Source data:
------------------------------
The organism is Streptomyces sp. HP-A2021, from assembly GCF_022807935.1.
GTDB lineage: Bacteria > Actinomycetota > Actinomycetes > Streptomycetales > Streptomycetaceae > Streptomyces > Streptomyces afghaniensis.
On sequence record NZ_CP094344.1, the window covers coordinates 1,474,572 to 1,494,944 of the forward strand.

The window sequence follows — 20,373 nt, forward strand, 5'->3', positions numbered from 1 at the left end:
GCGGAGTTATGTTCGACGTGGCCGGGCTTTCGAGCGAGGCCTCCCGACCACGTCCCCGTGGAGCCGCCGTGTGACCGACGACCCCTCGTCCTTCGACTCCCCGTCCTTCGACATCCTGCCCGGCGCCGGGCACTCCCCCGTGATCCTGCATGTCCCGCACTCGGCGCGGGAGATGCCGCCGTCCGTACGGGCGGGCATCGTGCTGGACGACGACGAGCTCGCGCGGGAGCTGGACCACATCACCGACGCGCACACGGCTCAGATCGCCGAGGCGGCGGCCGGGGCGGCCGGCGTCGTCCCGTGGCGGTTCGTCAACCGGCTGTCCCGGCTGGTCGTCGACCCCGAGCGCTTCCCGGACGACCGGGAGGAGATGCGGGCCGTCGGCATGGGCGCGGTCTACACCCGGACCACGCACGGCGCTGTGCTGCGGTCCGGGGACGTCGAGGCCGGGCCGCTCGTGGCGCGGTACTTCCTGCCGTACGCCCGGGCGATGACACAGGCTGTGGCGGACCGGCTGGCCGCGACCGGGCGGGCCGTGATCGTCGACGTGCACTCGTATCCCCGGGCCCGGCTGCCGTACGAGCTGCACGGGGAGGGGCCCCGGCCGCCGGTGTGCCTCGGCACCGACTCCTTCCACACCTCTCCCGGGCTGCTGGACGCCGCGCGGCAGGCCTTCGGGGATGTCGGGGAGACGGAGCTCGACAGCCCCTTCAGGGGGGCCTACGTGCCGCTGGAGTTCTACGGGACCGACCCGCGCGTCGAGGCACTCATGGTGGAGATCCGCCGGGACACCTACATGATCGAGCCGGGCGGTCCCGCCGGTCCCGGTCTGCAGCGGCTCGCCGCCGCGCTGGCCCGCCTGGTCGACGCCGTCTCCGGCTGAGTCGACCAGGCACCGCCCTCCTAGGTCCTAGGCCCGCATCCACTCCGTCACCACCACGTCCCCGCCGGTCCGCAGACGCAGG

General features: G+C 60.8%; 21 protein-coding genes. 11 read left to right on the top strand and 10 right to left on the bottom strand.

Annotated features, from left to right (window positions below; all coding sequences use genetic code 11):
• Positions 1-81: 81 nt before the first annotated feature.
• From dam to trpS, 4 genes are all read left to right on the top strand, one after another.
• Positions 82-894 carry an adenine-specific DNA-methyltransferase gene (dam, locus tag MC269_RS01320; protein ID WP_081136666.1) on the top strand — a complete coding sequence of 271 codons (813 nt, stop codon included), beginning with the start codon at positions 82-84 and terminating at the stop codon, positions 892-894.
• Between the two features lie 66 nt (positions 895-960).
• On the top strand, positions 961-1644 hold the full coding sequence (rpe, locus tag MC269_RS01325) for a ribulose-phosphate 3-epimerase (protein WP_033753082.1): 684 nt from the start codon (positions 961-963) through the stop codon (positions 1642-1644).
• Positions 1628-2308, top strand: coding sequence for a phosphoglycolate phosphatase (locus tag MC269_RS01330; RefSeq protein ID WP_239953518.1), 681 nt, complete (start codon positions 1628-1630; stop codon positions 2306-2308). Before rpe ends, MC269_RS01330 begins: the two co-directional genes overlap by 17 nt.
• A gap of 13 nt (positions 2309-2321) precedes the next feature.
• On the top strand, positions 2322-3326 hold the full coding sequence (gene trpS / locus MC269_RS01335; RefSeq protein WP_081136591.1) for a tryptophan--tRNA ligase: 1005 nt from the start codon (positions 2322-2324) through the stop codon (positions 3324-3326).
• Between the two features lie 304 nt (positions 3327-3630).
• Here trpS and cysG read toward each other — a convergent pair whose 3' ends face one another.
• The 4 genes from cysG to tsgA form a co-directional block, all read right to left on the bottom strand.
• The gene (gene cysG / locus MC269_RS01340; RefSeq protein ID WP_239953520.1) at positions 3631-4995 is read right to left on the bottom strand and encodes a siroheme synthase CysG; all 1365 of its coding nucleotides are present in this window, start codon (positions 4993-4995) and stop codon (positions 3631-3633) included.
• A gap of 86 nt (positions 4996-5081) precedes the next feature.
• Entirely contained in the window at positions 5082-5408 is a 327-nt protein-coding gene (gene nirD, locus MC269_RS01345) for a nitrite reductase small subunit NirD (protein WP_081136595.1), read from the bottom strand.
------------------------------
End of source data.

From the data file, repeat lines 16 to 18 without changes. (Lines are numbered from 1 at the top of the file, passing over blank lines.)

• Between the two features lie 304 nt (positions 3327-3630).
• Here trpS and cysG read toward each other — a convergent pair whose 3' ends face one another.
• The 4 genes from cysG to tsgA form a co-directional block, all read right to left on the bottom strand.